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Rural areas desperate for CC resilience strategy

With new findings by the Greenhouse Gas Bulletin — the United Nations weather agency’s annual flagship report — a few days ago reporting that globally averaged concentrations of carbon dioxide (CO2) reached a record high of 403.3 parts per million [ppm] in 2016,up from 400.00ppm in 2015, the question of whether or not climate change is real is no longer a subject of debate.
By Chipo Masara

The so-called “doomsayers” — the scientists who for years have been predicting disaster as a result of the scourge — have been proven right. Just like they warned, climate change is hitting developing countries like Zimbabwe the hardest. Ironically, it is those countries that have contributed the very least, if at all, to the natural catastrophe that are bearing the brunt in the worst way.

In Zimbabwe, proof of climate change is now there even for those that initially called it nothing but a hoax meant to cause pandemonium. The National Climate Change Response Strategy — developed by the government to look into climate change matters — has called the phenomenon “the biggest threat to humanity today”. This was no doubt uttered after having realised the impact that the scourge was increasingly having on the generality.

The factor most noticeable to everyone — even those that may not quite comprehend what the term “climate change” even means — is the soaring temperatures and the incessant heat waves never experienced before. This is because climate change is the long-term change of climate brought about by the release of greenhouse gases such as CO2, which trap heat in the atmosphere, resulting in the planet getting hotter — referred to as global warming.

Emmanuel Chapoto, a young man living in Kanyemba, the place of his birth that is located to the furthest north of Zimbabwe where the country borders Zambia and Mozambique, says he can no longer cope with the heat that now characterises the area and for the first time, is considering migrating to some place cooler, preferably the capital Harare, where he reckons the grass is greener and the weather liveable.

“I have never known such heat. The heat is making it harder and harder to function over here,” said Chapoto, a nephew to the chief in the area.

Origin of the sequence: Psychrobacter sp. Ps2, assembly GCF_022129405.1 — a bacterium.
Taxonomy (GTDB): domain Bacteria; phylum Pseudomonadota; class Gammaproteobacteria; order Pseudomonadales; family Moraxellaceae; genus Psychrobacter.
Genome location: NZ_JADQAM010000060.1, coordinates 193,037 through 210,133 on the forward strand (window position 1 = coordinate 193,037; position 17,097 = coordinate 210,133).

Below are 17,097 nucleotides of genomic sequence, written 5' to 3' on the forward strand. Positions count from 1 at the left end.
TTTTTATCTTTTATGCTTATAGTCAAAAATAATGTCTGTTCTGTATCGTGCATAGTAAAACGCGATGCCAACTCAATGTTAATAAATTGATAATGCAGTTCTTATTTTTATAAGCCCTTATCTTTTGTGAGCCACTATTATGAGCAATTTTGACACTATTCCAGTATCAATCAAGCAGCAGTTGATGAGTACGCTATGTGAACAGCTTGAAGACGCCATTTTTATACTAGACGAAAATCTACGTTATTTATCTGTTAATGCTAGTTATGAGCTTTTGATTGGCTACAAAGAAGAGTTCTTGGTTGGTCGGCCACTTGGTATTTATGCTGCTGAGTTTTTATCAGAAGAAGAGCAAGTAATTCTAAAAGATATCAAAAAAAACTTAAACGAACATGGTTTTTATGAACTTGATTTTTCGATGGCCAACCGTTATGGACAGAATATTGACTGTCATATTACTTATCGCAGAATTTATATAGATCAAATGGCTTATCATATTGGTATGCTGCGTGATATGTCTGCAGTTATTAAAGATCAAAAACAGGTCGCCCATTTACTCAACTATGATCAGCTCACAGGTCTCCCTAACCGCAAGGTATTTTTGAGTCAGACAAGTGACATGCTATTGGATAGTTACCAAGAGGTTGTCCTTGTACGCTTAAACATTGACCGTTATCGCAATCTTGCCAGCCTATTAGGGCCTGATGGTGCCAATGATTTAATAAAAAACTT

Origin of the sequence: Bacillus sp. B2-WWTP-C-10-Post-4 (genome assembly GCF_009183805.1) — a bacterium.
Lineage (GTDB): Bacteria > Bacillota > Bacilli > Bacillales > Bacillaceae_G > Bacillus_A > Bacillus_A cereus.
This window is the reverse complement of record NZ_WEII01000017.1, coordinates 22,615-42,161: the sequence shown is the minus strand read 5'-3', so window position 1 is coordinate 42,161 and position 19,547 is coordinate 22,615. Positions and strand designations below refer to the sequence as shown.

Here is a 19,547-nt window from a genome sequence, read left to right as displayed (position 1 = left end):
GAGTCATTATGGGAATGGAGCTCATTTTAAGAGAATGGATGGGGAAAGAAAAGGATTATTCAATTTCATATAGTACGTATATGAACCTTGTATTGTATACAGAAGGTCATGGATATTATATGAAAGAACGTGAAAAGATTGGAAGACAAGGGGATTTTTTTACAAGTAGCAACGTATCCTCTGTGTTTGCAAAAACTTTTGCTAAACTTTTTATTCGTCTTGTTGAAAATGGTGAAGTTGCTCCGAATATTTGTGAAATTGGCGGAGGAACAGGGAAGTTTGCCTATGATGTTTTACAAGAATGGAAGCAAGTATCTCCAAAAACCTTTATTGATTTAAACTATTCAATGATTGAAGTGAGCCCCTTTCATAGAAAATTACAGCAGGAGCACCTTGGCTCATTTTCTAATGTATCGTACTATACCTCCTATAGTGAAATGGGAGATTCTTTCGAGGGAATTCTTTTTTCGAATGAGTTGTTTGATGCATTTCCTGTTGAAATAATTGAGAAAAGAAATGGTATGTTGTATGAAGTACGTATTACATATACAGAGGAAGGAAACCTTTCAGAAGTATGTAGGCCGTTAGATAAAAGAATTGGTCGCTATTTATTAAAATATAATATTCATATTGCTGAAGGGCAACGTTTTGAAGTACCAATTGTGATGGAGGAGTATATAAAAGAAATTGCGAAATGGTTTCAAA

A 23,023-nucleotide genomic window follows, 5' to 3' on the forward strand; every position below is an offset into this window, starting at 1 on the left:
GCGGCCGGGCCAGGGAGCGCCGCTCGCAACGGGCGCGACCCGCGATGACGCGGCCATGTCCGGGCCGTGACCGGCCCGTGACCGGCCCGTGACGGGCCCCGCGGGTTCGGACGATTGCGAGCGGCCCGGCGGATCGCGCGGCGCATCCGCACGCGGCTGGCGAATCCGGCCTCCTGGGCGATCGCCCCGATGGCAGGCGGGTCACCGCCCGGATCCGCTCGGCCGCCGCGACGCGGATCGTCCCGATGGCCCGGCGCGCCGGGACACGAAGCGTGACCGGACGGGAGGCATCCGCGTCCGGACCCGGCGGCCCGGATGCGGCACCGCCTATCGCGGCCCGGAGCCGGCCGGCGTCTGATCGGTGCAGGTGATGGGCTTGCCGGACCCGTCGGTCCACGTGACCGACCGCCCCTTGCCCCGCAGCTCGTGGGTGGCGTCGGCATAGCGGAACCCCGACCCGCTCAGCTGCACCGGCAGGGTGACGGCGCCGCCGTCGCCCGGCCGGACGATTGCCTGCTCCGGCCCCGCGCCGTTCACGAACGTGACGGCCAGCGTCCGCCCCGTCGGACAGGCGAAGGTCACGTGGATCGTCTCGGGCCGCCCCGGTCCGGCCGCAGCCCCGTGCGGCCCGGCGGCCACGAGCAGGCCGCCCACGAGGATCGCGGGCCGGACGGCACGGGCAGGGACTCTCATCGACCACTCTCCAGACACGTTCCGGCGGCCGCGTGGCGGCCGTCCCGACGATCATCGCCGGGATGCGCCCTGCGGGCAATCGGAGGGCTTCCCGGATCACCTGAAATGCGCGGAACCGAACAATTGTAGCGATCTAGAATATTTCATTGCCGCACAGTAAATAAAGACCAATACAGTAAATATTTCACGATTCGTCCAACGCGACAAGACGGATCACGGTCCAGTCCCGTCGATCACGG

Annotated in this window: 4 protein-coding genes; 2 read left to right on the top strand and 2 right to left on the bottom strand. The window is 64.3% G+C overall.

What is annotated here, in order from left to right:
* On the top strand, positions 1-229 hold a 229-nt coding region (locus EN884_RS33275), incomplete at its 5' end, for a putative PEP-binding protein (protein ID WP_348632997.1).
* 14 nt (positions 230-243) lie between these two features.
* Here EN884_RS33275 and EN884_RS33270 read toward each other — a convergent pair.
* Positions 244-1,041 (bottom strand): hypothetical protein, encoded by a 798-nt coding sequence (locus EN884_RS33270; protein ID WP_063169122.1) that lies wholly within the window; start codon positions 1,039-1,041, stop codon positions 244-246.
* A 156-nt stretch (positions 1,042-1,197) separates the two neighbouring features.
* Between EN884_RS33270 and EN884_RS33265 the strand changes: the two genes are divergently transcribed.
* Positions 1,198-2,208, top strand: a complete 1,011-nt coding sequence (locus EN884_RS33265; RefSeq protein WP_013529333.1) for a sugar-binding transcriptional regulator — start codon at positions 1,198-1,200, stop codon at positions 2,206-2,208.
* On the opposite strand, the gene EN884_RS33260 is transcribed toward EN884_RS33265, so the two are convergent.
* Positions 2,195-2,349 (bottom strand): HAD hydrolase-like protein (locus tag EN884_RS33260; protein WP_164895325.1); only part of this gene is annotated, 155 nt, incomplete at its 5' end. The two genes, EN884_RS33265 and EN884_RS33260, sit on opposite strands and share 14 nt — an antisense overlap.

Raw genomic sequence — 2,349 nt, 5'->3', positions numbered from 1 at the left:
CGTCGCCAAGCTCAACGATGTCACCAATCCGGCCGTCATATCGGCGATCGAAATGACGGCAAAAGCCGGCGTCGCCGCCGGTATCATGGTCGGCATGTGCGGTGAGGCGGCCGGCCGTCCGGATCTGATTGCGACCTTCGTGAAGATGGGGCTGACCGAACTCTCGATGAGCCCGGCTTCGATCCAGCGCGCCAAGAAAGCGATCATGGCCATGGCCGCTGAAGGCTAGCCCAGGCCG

The script in Kanyemba reads similar to those in many other remote areas in the country. Temperatures are soaring to unprecedented levels, making it hard for people to operate the way they used to. While many in poor remote areas like Kanyemba have for years survived on subsistence farming, the unbearable heat has ensured the excessive wilting of crops.

As if that were not enough, the crops that would have barely survived the ravaging heat are often wiped out by floods. The country has over the years been experiencing erratic rainfall patterns that have evidently left even the Meteorological Services Department with its obsolete equipment quite confused.

The rainy season has lately often been characterised by long and very hot dry spells after which there would be gushes of lightning and violent rains that result in flooding. This has effectively left many rural folk in dire need of food aid and at the mercy of dubious politicians that use food aid to coerce for votes during the election period.

As the 2017 UN climate change conference (COP 23) carries on in Bonn, Germany, we await with keen interest to hear the outcomes of the meeting and what the polluting developed nations — that have chiefly contributed to climate change — will do to help people like Chapoto in Kanyemba and his kinsmen, for whom life has completely been changed for the worst, bearing in mind that Zimbabwe (and other countries like it) is greatly affected by the scourge owing to its economic status, location and because many are already overburdened by poverty and disease.

It is also hoped that those that went to represent the country at the meeting in Bonn manage to capture the real situation on the ground, articulating issues in a manner that makes the global stage appreciate the direness of the situation for people like Chapoto as a direct result of climate change.

Any further climate change aid that the country will receive should go towards ensuring that marginalised areas like Kanyemba get the assistance they so desperately need to become climate change resilient and therefore not be impacted quite as heavily as they presently are.

One can, however, not help wonder how the nations that are gathered in Bonn will manage to “advance the aims and ambitions of the Paris Agreement” when the Donald Trump administration has resolved to pull out of the “legally-binding” agreement as soon as it can — despite the US being the world’s second biggest contributor to climate change, after China.

l Feedback: acmasara@standard.co.zw/ acmasara@gmail.com

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